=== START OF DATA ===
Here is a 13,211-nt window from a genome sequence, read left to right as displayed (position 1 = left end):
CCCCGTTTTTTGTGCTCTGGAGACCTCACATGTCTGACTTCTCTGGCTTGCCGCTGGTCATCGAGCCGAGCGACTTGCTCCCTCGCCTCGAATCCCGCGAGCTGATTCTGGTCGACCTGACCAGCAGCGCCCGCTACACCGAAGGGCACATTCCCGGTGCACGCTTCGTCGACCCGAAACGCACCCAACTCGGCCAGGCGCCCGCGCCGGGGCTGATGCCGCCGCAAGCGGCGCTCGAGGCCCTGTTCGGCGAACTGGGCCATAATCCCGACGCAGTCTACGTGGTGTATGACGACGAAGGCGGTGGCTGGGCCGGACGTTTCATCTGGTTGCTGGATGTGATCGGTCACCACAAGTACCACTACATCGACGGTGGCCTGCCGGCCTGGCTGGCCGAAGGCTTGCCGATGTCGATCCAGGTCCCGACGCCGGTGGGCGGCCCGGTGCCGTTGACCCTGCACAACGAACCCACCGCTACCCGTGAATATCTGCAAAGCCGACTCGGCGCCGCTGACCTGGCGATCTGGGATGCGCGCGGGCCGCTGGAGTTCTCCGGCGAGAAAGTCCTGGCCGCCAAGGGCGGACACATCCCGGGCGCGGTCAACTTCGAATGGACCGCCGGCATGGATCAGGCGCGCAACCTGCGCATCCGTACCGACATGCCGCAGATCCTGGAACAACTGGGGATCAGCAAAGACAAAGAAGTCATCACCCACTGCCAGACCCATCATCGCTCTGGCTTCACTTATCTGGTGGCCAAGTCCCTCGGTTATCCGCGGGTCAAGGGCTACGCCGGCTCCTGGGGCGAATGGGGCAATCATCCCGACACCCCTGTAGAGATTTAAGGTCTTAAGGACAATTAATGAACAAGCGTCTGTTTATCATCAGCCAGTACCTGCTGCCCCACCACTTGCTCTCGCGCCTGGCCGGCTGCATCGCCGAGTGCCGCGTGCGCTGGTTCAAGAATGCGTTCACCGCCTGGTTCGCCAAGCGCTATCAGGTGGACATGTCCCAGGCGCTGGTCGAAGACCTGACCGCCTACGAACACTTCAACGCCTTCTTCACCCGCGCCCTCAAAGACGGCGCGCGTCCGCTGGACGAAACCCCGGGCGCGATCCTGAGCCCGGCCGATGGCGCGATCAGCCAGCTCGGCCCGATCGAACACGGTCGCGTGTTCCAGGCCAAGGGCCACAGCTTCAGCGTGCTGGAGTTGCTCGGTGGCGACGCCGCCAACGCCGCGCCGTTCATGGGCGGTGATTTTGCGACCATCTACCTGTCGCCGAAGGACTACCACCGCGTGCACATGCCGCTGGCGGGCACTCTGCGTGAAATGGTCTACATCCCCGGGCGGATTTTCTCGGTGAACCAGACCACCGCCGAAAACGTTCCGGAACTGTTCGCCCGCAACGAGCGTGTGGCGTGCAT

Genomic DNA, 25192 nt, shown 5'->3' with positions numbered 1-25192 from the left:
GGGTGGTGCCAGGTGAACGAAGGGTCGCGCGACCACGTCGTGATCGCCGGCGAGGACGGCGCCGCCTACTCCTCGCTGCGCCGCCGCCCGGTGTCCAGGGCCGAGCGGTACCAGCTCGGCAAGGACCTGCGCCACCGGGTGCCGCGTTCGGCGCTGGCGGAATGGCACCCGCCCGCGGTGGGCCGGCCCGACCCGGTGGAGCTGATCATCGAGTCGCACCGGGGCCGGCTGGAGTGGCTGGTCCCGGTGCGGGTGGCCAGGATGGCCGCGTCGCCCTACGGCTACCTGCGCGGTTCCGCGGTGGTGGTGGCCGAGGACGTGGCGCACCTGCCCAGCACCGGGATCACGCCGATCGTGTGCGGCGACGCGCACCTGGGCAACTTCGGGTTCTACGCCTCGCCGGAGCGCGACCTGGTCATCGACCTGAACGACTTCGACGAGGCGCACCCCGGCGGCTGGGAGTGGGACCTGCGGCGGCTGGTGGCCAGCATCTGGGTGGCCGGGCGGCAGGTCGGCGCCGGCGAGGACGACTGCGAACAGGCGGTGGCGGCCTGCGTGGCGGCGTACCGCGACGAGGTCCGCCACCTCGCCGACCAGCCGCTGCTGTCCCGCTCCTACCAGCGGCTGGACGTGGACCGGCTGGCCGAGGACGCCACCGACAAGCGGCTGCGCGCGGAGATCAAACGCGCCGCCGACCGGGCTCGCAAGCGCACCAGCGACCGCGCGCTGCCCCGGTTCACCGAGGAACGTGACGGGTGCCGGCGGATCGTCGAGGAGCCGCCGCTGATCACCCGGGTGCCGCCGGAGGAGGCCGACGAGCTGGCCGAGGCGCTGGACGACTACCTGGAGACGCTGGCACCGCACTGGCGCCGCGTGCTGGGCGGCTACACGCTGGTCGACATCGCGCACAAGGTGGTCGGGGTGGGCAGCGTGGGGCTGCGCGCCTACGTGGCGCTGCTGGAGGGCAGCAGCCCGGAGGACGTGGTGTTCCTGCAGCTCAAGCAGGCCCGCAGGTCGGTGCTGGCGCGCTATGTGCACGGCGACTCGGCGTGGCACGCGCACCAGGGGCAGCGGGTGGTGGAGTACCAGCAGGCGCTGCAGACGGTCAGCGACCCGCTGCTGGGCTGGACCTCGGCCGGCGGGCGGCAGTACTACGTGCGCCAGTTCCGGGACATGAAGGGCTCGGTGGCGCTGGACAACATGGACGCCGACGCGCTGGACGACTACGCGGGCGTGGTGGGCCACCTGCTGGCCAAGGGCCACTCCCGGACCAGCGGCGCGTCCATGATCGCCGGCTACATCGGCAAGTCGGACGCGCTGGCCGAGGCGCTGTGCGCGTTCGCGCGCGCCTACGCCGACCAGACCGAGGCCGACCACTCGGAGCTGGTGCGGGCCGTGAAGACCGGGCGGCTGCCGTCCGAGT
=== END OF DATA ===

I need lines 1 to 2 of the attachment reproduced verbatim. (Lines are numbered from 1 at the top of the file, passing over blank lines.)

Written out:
Here is a 13,211-nt window from a genome sequence, read left to right as displayed (position 1 = left end):
CCCCGTTTTTTGTGCTCTGGAGACCTCACATGTCTGACTTCTCTGGCTTGCCGCTGGTCATCGAGCCGAGCGACTTGCTCCCTCGCCTCGAATCCCGCGAGCTGATTCTGGTCGACCTGACCAGCAGCGCCCGCTACACCGAAGGGCACATTCCCGGTGCACGCTTCGTCGACCCGAAACGCACCCAACTCGGCCAGGCGCCCGCGCCGGGGCTGATGCCGCCGCAAGCGGCGCTCGAGGCCCTGTTCGGCGAACTGGGCCATAATCCCGACGCAGTCTACGTGGTGTATGACGACGAAGGCGGTGGCTGGGCCGGACGTTTCATCTGGTTGCTGGATGTGATCGGTCACCACAAGTACCACTACATCGACGGTGGCCTGCCGGCCTGGCTGGCCGAAGGCTTGCCGATGTCGATCCAGGTCCCGACGCCGGTGGGCGGCCCGGTGCCGTTGACCCTGCACAACGAACCCACCGCTACCCGTGAATATCTGCAAAGCCGACTCGGCGCCGCTGACCTGGCGATCTGGGATGCGCGCGGGCCGCTGGAGTTCTCCGGCGAGAAAGTCCTGGCCGCCAAGGGCGGACACATCCCGGGCGCGGTCAACTTCGAATGGACCGCCGGCATGGATCAGGCGCGCAACCTGCGCATCCGTACCGACATGCCGCAGATCCTGGAACAACTGGGGATCAGCAAAGACAAAGAAGTCATCACCCACTGCCAGACCCATCATCGCTCTGGCTTCACTTATCTGGTGGCCAAGTCCCTCGGTTATCCGCGGGTCAAGGGCTACGCCGGCTCCTGGGGCGAATGGGGCAATCATCCCGACACCCCTGTAGAGATTTAAGGTCTTAAGGACAATTAATGAACAAGCGTCTGTTTATCATCAGCCAGTACCTGCTGCCCCACCACTTGCTCTCGCGCCTGGCCGGCTGCATCGCCGAGTGCCGCGTGCGCTGGTTCAAGAATGCGTTCACCGCCTGGTTCGCCAAGCGCTATCAGGTGGACATGTCCCAGGCGCTGGTCGAAGACCTGACCGCCTACGAACACTTCAACGCCTTCTTCACCCGCGCCCTCAAAGACGGCGCGCGTCCGCTGGACGAAACCCCGGGCGCGATCCTGAGCCCGGCCGATGGCGCGATCAGCCAGCTCGGCCCGATCGAACACGGTCGCGTGTTCCAGGCCAAGGGCCACAGCTTCAGCGTGCTGGAGTTGCTCGGTGGCGACGCCGCCAACGCCGCGCCGTTCATGGGCGGTGATTTTGCGACCATCTACCTGTCGCCGAAGGACTACCACCGCGTGCACATGCCGCTGGCGGGCACTCTGCGTGAAATGGTCTACATCCCCGGGCGGATTTTCTCGGTGAACCAGACCACCGCCGAAAACGTTCCGGAACTGTTCGCCCGCAACGAGCGTGTGGCGTGCAT